• What are the child’s attitudes about physical activities and diet?
  • What self-efficacy measures will be studied relative to knowledge and attitudes?
  • How and when will exposures be measured? Develop and list periods of concern. If certain exposures occur around conception, they can alter either pregnancy outcome or development of the reproductive system.
  • How to measure amounts of fibers, carbohydrates, and sugars?
  • Family medical history is very important.

Environmental Agents

Robert E. Chapin, Ph.D., Pfizer, Inc., provided the following partial list of environmental agents:

  • Organophosphates
  • Metals: lead, arsenic, mercury
  • Organochlorines
  • Phthalates (two)
  • Monophenols
  • Bisphenols
  • Triazenes
  • Air pollutants
  • Phytoestrogens
  • Closun [?]

In Attendance

Thematic Group Members

Chair: Robert T.Michael, Ph.D., Harris Graduate School of Public Policy Studies, University of Chicago
Robert E. Chapin, Ph.D., Investigative Development Toxicology Lab, Pfizer, Inc.
John H. Himes, Ph.D., M.P.H., School of Public Health, University of Minnesota
Pauline Mendola, Ph.D., Office of Research and Development, EPA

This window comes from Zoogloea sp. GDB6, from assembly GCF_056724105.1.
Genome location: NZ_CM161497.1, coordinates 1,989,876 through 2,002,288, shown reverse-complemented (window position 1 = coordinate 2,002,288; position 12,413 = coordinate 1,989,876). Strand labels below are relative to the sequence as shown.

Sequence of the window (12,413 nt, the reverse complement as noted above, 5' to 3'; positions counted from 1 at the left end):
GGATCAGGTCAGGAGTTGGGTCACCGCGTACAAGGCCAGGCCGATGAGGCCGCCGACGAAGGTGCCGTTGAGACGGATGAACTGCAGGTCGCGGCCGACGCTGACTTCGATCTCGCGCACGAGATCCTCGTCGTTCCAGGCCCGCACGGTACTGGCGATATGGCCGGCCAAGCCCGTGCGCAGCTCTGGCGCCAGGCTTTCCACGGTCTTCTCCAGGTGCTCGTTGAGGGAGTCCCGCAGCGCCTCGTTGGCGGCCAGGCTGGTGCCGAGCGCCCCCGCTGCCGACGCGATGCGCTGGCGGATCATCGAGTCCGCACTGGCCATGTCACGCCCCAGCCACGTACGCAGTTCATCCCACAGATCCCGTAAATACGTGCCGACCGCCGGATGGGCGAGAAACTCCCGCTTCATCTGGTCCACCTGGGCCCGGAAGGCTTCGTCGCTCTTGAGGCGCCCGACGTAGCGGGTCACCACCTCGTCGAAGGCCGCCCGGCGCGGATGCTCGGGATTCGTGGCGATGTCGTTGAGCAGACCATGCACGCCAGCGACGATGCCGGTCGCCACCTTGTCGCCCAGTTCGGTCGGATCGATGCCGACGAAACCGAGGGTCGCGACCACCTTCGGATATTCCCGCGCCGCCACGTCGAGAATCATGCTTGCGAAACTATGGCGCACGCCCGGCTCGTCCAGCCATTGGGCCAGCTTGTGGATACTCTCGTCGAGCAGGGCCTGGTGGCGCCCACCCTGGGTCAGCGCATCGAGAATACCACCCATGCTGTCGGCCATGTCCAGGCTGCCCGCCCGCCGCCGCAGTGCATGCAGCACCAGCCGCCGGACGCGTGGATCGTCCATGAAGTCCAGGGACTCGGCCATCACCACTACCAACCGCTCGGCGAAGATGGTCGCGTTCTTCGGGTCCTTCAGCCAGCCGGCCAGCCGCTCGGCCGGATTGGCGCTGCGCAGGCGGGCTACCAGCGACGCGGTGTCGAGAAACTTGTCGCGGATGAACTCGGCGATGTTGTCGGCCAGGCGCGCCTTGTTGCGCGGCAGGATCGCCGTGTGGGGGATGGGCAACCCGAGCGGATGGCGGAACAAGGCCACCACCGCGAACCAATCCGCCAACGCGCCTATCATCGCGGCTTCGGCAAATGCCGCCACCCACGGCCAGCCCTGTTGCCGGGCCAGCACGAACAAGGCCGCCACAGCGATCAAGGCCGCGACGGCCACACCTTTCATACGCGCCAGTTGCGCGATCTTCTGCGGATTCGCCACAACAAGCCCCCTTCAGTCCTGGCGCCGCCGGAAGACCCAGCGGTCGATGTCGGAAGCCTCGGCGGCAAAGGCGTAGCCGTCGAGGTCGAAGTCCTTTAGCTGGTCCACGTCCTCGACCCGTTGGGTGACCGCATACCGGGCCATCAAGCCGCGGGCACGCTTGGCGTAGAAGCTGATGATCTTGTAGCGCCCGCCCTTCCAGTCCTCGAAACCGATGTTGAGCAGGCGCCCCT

Nancy Potischman, Ph.D., National Cancer Institute, NIH, DHHS
Sherry G. Selevan, Ph.D., Office of Research and Development, EPA
Kristine O. Suozzi, Ph.D., Bernalillo County (NM) Environmental Health Department
Richard Y. Wang, D.O., National Center for Environmental Health, CDC, DHHS
Paula W. Yoon, Sc.D., M.P.H., National Center for Environmental Health, CDC, DHHS

Observers and Other Participants

Nancy M. Betts, Ph.D., R.D., Agricultural Research Division Education and Human Services, University of Nebraska
Michelle Chiezah, M.P.H., Hennepin County Community Health Department, Minneapolis, MN
Raffael Jovine, Ph.D., Booz Allen Hamilton, Inc.
Jan L. Leahey, NCSAC Executive Secretary, NICHD, NIH, DHHS

  6/26/2008
  6/26/2008